Please use this identifier to cite or link to this item: http://hdl.handle.net/10125/153

Observing Subtleties: Traditional Knowledge and Optimal Water Management of Lake St. Martin

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Title: Observing Subtleties: Traditional Knowledge and Optimal Water Management of Lake St. Martin
Authors: Traverse, Myrle
Baydack, Richard
Keywords: indigenous knowledge
water management
Manitoba
floods
surface water level
show 5 moredams (hydrology)
First Nations
indigenous peoples
environmental degradation
hydrology

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Issue Date: 2005
Publisher: University of Hawaii at Manoa
Citation: Traverse M, Baydack R. 2005. Observing subtleties: traditional knowledge and optimal water management of Lake St. Martin. Ethnobotany Research & Applications 3:51-56.
Abstract: Lake St. Martin First Nation is an Anishinaabe community situated northwest of the Narrows at Lake St. Martin in central Manitoba. The land around Lake St. Martin and traditional activities have been affected by flooding since the early 1960’s, soon after construction of the Fairford Dam on Lake Manitoba. This research explored the historical water situation at Lake St. Martin; examined the First Nations perspective on water level changes over time; and analysed water resource data for the region. Although analysis did not show with statistical significance that the flood control system and its operation are the cause of the flooding at Lake St. Martin, water level changes were evident. First Nations perspectives on the situation, however, revealed that subtle changes in the environment resulting from the operation of the water control system could be identified by traditional, common sense observation. Despite the lack of statistical significance that was due to the large variation in the data and which is characteristic of these types of large complex water systems, First Nations have known through observation of subtle changes that their environmental landscape has deteriorated as a result of the water structure.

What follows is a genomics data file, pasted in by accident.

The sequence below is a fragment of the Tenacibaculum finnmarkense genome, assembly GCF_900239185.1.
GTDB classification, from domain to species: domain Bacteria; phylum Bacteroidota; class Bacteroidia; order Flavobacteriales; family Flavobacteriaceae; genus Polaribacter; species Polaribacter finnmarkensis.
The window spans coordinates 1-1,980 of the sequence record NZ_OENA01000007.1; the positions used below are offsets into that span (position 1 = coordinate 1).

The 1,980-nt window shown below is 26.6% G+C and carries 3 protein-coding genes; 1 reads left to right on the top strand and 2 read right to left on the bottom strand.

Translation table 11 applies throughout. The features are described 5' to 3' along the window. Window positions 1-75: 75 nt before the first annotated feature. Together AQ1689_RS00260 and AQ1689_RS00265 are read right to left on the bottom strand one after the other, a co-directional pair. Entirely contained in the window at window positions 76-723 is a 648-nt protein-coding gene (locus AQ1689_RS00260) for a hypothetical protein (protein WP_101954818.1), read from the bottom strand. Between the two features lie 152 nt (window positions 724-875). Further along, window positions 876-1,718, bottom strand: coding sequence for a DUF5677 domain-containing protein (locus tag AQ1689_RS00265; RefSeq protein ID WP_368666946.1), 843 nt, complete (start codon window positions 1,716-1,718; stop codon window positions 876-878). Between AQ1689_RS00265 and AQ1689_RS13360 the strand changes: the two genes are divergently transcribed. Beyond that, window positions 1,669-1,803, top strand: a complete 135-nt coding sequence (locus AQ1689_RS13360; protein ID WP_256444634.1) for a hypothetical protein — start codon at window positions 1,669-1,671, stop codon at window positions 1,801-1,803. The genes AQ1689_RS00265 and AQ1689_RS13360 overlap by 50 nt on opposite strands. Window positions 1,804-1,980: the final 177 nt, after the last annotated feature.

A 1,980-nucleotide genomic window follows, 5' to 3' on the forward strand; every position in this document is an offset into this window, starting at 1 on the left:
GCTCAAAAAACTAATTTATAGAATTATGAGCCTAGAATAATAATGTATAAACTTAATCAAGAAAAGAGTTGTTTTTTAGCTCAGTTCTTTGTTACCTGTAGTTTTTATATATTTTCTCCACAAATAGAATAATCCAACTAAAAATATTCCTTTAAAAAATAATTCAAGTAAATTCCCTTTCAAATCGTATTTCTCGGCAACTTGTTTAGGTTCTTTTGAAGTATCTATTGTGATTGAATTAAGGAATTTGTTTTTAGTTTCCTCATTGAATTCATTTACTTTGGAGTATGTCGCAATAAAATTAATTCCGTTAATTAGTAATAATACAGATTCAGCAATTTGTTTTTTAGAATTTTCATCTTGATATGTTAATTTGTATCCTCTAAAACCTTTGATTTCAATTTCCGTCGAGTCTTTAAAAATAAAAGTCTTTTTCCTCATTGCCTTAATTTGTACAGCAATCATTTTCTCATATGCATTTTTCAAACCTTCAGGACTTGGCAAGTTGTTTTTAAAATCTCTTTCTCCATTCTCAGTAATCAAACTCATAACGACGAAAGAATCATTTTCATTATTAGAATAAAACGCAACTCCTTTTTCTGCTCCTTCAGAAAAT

URI/DOI: http://hdl.handle.net/10125/153
ISSN: 1547-3465
Appears in Collections:2005 - Volume 3 : Ethnobotany Research and Applications



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